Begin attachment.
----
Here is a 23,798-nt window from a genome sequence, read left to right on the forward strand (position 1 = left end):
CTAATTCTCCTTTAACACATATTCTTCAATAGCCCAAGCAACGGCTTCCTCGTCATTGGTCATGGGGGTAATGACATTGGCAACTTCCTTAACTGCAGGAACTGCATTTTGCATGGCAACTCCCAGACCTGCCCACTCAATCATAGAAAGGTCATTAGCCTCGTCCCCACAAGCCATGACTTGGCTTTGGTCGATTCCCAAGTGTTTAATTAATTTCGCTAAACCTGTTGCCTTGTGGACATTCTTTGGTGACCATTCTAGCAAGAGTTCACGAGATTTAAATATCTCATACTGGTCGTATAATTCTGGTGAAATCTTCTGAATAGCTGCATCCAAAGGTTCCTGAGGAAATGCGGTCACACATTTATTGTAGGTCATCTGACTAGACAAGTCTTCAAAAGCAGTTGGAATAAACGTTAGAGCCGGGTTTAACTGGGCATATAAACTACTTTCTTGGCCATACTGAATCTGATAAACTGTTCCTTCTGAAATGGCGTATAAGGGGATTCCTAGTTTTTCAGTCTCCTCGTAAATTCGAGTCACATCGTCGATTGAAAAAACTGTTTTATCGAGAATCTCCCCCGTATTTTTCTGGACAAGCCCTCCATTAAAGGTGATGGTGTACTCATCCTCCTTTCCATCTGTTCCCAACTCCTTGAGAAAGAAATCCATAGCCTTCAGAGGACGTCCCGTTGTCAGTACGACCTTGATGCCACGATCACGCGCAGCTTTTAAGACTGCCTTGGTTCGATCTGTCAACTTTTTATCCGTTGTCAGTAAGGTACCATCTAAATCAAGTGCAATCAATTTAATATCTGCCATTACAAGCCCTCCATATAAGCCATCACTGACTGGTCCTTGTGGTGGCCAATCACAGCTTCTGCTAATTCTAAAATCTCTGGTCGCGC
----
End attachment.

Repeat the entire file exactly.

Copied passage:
Here is a 23,798-nt window from a genome sequence, read left to right on the forward strand (position 1 = left end):
CTAATTCTCCTTTAACACATATTCTTCAATAGCCCAAGCAACGGCTTCCTCGTCATTGGTCATGGGGGTAATGACATTGGCAACTTCCTTAACTGCAGGAACTGCATTTTGCATGGCAACTCCCAGACCTGCCCACTCAATCATAGAAAGGTCATTAGCCTCGTCCCCACAAGCCATGACTTGGCTTTGGTCGATTCCCAAGTGTTTAATTAATTTCGCTAAACCTGTTGCCTTGTGGACATTCTTTGGTGACCATTCTAGCAAGAGTTCACGAGATTTAAATATCTCATACTGGTCGTATAATTCTGGTGAAATCTTCTGAATAGCTGCATCCAAAGGTTCCTGAGGAAATGCGGTCACACATTTATTGTAGGTCATCTGACTAGACAAGTCTTCAAAAGCAGTTGGAATAAACGTTAGAGCCGGGTTTAACTGGGCATATAAACTACTTTCTTGGCCATACTGAATCTGATAAACTGTTCCTTCTGAAATGGCGTATAAGGGGATTCCTAGTTTTTCAGTCTCCTCGTAAATTCGAGTCACATCGTCGATTGAAAAAACTGTTTTATCGAGAATCTCCCCCGTATTTTTCTGGACAAGCCCTCCATTAAAGGTGATGGTGTACTCATCCTCCTTTCCATCTGTTCCCAACTCCTTGAGAAAGAAATCCATAGCCTTCAGAGGACGTCCCGTTGTCAGTACGACCTTGATGCCACGATCACGCGCAGCTTTTAAGACTGCCTTGGTTCGATCTGTCAACTTTTTATCCGTTGTCAGTAAGGTACCATCTAAATCAAGTGCAATCAATTTAATATCTGCCATTACAAGCCCTCCATATAAGCCATCACTGACTGGTCCTTGTGGTGGCCAATCACAGCTTCTGCTAATTCTAAAATCTCTGGTCGCGC